Welcome to the homepage of the Laboratory of Laser-based Manufacturing. We are proud to be a part of the Department of Mechanical Engineering at the University of Utah.

Lasers have very unique properties and can be used to add, remove, join, deform and in-situ synthesize materials. They have been used as advanced tools for the manufacturing in aerospace, energy, automotive, medical, electronics and other industries.

The primary interest of our lab is to invent new techniques and improve existing techniques of laser-based manufacturing, striving to improve the accuracy, efficiency, and product properties of the manufacturing processes.

We use experiment and computer simulation techniques to understand the underlying physics of laser-based manufacturing processes, and we use such understanding to optimize the processes and maximize the potential of the techniques.

In addition, we are also actively expanding our research activities to other advanced manufacturing processes. For example, we have started some exciting works to investigate the binder jetting and sintering processes for the additive manufacturing of metal and ceramics materials.

We Are Recruiting for 2021!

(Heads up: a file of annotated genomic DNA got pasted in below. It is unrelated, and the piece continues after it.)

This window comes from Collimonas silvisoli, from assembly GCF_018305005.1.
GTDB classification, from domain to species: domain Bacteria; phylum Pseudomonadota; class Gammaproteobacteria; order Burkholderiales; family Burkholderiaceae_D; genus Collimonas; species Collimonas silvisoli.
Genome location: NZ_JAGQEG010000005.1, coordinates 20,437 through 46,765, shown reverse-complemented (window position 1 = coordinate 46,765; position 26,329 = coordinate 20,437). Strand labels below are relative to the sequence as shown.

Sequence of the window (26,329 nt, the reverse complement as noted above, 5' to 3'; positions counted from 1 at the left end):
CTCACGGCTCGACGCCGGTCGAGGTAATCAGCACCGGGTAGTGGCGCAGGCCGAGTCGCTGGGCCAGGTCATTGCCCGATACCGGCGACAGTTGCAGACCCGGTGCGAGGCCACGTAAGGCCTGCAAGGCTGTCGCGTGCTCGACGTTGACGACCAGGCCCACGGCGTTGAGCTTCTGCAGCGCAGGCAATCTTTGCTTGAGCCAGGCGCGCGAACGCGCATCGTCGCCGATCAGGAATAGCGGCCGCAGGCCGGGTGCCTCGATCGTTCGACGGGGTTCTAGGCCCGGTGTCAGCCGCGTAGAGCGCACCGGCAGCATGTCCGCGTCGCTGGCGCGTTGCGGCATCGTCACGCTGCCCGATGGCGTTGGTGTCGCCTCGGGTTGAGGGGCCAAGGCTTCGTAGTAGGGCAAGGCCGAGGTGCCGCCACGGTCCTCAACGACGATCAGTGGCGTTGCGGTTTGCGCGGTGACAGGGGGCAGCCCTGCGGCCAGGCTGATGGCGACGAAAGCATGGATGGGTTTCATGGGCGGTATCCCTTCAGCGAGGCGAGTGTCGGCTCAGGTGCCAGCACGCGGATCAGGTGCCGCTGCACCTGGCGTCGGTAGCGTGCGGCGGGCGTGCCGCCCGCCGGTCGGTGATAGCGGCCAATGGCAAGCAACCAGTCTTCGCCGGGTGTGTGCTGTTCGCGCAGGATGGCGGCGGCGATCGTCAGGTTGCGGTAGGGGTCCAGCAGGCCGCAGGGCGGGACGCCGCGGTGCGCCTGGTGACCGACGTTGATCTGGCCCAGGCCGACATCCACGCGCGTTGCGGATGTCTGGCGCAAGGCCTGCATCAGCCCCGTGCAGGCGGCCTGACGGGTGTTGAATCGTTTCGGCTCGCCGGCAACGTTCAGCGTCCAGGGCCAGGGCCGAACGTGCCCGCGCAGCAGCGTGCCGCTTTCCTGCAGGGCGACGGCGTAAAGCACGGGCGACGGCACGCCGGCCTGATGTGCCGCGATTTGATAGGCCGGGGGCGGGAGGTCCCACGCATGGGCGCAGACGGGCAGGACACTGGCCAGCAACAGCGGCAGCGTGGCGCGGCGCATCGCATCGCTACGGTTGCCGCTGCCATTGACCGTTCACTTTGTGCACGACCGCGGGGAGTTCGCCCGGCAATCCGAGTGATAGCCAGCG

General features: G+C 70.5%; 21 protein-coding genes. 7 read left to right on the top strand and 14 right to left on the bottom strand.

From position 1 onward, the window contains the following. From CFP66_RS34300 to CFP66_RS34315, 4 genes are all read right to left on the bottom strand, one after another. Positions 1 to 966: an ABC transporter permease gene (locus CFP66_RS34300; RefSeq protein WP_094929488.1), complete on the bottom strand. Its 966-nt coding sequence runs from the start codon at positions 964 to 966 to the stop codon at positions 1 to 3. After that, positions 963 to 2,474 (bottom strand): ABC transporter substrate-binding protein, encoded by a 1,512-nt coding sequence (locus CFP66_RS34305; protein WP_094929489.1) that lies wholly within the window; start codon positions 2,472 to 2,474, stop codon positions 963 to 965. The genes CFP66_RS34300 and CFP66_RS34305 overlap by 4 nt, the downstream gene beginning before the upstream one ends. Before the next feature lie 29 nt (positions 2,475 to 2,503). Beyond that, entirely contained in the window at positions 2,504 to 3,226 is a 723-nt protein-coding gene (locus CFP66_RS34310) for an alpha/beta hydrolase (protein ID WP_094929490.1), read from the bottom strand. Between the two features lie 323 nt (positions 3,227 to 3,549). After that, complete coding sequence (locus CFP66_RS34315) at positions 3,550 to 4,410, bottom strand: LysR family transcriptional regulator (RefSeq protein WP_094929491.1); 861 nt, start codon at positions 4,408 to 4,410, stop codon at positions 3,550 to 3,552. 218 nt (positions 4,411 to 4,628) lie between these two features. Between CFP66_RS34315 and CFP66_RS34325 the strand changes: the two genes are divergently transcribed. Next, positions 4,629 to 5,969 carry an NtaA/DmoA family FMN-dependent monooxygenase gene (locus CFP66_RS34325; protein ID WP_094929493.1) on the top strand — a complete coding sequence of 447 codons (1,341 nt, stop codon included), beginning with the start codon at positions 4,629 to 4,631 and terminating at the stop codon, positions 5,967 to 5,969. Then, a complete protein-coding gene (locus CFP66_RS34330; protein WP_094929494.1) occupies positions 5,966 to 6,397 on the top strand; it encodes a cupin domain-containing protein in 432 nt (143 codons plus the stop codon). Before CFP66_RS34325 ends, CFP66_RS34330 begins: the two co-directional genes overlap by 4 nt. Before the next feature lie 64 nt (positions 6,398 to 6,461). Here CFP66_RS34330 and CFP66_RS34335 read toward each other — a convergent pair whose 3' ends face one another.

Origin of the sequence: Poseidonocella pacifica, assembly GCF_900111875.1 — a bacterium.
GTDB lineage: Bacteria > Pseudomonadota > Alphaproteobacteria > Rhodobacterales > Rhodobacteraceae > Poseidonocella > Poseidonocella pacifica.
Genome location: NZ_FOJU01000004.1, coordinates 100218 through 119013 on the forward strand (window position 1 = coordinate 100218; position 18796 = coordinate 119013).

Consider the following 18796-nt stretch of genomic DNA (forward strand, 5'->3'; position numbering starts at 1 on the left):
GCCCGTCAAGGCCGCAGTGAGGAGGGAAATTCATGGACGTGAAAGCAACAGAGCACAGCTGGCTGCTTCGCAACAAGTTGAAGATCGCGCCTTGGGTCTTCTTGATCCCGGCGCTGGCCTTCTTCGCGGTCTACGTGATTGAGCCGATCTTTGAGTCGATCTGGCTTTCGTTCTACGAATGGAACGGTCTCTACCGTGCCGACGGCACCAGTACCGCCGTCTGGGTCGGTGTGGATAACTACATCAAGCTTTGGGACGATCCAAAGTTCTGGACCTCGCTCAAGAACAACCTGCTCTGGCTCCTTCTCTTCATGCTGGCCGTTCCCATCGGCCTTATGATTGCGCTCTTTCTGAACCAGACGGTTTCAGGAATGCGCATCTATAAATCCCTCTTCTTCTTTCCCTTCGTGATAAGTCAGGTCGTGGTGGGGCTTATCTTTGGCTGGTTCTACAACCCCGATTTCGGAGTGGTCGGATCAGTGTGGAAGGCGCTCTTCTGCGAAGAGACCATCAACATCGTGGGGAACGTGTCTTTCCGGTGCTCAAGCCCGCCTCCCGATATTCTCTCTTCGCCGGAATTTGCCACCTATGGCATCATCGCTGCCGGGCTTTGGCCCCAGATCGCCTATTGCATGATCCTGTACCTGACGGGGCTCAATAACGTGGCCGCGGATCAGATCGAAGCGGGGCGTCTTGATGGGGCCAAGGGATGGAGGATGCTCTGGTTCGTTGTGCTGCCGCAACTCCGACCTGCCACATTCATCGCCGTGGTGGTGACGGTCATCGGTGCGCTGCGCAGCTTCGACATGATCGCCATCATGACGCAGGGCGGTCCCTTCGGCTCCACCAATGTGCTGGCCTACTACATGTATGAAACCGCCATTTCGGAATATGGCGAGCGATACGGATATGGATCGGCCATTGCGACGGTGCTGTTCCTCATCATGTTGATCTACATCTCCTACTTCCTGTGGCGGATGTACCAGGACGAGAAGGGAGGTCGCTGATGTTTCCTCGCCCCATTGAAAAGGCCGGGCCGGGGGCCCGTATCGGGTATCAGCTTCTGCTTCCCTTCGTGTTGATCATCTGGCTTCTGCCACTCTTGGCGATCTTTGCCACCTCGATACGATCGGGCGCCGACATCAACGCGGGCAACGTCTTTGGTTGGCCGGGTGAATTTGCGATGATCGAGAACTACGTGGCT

We Are Recruiting for 2021!
We have multiple research assistant positions that will start in 2021 Spring/Fall semesters. The students will work on the numerical modeling for various advanced manufacturing processes. Learn More

Recent News

[Student] 07/25/2020: Our Ph.D. student Wenkang Huang had come back from his 6-month visit to the General Motors R&D center at Warren, Michigan. His works there have been recorded in a paper entitled “Investigation of metal mixing in laser keyhole welding of dissimilar metals” published in Materials & Design.

[Funding] 09/01/2020: Dr. Jiyoung Chang and Dr. Tan just received an NSF grant for “Patterning of Nanofibers on Three-Dimensional Surfaces Using Self-Aligning Nanojets Driven by Electrostatic Forces”.

[Funding] 08/01/2020: Dr. Tan just received another NSF award for “Collaborative Research: Modulating Powder Bed Cohesion to Reduce Defects in Binder Jetting”. This grant is in collaboration with Professor Nathan Crane at the Brigham Young University.

More News